Take a small, self-sealing plastic bag and put it inside another bag of the same type and size. Using the teaspoon, carefully add the half ounce (14 grams) of powdered lime to the inner bag, and use the pipette or eye-dropper to add about 2 teaspoons (10 cc's) of tap water. Seal both bags securely, and mix the contents together by carefully manipulating the powder and the water with your fingers. After a few seconds, you will notice that the temperature of the hand warmer starts to rise dramatically.
When we took our slaked-lime hand warmers to the rest of the team on the Franz Josef Glacier, we found that so much heat was generated that some of the plastic bags actually melted. If this happens when you try the experiment, drop the bags into a bucket of cold water and dispose of the resulting solution by flushing it down the toilet. Be sure to wash your hands immediately and thoroughly in lots of cold running water.Oct 13, 2009 at 2:43 pm #1535970
@rcaffinLocale: Wollemi & Kosciusko NPs, Europe
It's certainly possible, but maybe you should consider more clothing on your body, arms and legs? Keep your circulating blood warm, and it will warm your extremities.
Anaemia has little to do with it.
CheersOct 14, 2009 at 2:50 pm #1536348
Franco DarioliBPL Member
Recently I purchased the Zippo hand warmer, also sold as the Peacock hand warmer (the makers of the Zippo).
I tried it a few times using Shellite (white spirit). It lasts about 6 hours with 1/4 oz of fuel.
For your own circulation try ginko biloba.
FrancoNov 21, 2009 at 10:50 pm #1547122
Paul DavisBPL Member
@pdavisLocale: Yukon, 60N 135W
All: I live in Canada's far North West, so this comes up a lot…my best dodge so far is to carry a stainless steel thermos bottle and some 100ml Nalgene bottles, put them on the ground and pour hot water into them, warm your hands, then drink the water…
We have had problems with people suffering from Carbon Monoxide poisoning when they put lighter-fuel burning hand warmers inside their sleeping bags, so I would be wary of that!Nov 22, 2009 at 4:26 pm #1547229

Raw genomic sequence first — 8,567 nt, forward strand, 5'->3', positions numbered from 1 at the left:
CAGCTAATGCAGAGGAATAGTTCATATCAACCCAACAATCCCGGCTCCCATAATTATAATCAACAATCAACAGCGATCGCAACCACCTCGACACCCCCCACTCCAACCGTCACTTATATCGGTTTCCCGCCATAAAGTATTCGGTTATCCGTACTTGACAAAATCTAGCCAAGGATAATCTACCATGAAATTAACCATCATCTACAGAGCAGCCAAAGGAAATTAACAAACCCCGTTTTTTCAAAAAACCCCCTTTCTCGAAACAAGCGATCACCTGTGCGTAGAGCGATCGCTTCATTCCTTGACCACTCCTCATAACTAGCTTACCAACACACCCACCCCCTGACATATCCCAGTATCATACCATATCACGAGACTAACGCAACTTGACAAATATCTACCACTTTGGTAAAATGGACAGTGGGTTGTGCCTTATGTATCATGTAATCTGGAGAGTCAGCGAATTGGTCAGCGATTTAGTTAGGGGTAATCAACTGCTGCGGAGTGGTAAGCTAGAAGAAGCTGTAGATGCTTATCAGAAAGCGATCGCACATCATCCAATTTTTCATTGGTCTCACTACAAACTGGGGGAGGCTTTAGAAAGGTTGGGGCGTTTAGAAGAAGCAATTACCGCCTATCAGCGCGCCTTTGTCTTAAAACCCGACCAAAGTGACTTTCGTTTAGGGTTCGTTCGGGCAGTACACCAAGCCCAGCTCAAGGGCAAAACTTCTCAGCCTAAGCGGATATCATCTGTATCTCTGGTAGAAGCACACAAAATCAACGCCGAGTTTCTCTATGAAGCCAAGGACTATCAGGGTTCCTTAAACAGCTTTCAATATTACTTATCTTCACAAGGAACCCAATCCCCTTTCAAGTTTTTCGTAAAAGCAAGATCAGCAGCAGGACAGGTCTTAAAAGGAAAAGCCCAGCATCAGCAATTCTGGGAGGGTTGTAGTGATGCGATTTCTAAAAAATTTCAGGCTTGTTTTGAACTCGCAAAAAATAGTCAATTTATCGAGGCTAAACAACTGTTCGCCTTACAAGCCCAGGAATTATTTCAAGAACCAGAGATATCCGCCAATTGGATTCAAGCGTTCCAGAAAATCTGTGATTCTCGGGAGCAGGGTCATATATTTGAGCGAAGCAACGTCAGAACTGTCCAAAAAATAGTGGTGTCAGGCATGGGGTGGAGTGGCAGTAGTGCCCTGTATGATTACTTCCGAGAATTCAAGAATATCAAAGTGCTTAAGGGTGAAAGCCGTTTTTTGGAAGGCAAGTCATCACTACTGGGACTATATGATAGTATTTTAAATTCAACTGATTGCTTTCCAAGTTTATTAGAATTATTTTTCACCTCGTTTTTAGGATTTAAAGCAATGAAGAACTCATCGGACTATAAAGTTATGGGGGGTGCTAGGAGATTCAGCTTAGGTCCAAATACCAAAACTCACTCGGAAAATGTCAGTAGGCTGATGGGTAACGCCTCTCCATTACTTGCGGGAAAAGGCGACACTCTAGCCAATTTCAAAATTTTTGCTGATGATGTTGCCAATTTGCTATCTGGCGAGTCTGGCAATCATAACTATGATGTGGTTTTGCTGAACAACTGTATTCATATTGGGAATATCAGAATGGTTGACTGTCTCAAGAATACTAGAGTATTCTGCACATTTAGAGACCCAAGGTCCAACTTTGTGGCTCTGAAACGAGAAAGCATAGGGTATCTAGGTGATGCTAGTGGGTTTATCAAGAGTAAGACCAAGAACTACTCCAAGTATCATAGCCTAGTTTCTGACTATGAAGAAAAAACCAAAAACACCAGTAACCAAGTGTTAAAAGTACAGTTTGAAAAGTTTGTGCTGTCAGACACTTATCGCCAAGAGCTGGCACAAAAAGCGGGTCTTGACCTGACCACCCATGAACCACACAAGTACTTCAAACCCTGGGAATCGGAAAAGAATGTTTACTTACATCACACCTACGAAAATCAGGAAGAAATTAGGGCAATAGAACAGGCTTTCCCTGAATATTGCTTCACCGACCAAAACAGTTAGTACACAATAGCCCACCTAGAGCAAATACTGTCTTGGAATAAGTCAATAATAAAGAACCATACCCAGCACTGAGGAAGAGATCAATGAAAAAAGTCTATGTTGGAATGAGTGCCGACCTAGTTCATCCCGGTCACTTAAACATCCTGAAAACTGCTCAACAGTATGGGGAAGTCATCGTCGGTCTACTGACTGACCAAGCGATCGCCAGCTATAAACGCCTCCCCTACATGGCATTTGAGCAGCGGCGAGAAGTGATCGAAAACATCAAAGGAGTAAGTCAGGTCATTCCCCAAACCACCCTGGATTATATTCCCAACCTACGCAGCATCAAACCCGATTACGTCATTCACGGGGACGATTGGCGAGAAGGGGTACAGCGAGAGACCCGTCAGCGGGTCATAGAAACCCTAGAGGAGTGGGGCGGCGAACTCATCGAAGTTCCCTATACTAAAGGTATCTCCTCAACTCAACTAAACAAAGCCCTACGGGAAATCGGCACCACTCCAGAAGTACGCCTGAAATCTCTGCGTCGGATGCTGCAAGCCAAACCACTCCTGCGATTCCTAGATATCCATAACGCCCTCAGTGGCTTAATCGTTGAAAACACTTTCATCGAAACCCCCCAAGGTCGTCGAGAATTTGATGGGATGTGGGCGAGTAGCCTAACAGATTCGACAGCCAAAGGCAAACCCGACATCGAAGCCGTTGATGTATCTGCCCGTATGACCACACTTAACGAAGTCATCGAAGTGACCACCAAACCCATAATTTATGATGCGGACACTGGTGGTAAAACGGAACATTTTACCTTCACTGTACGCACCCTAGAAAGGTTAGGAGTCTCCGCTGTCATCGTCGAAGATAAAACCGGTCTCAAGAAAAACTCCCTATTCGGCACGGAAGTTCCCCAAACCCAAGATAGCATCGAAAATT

@retropumpLocale: The Antipodes of La Coruna
The re-usable commercial handwarmers are almost all made from a supersaturated solution of sodium acetate trihydrate:
You will need (scale up for more or bigger warmers)
50 Grams of NaOAc 3H2O
A piece of copper wire
Melt the NaOAc and water until all the salt is dissolved. Pour into a boil-proof bag and add a small piece of copper wire. Seal bag, then double seal everything in another boil-proof bag to prevent accidental leaks. The solution may precipitate while pouring it into the bag, but don't worry about this. If it does, just put bag into some boiling water to re-dissolve. Let cool to room temp, then flex the wire through the bags to cause the exothermic reaction. Warmers can be re-dissolved again and again…Nov 23, 2009 at 9:58 am #1547387
@herman666Locale: Northern Virginia
These rechargeable warmers that rely on the phase change have a wow factor, but they don't produce anywhere near as much heat (read last as long) as the single use iron oxidation warmers do.
The single use heaters use a mixture of iron, cellulose, water, vermiculite, activated carbon and salt. Sorry, I don't know the proportions, but if you can wait for a sale, it may be more fun just to buy a few dozen.Apr 28, 2011 at 2:03 am #1730395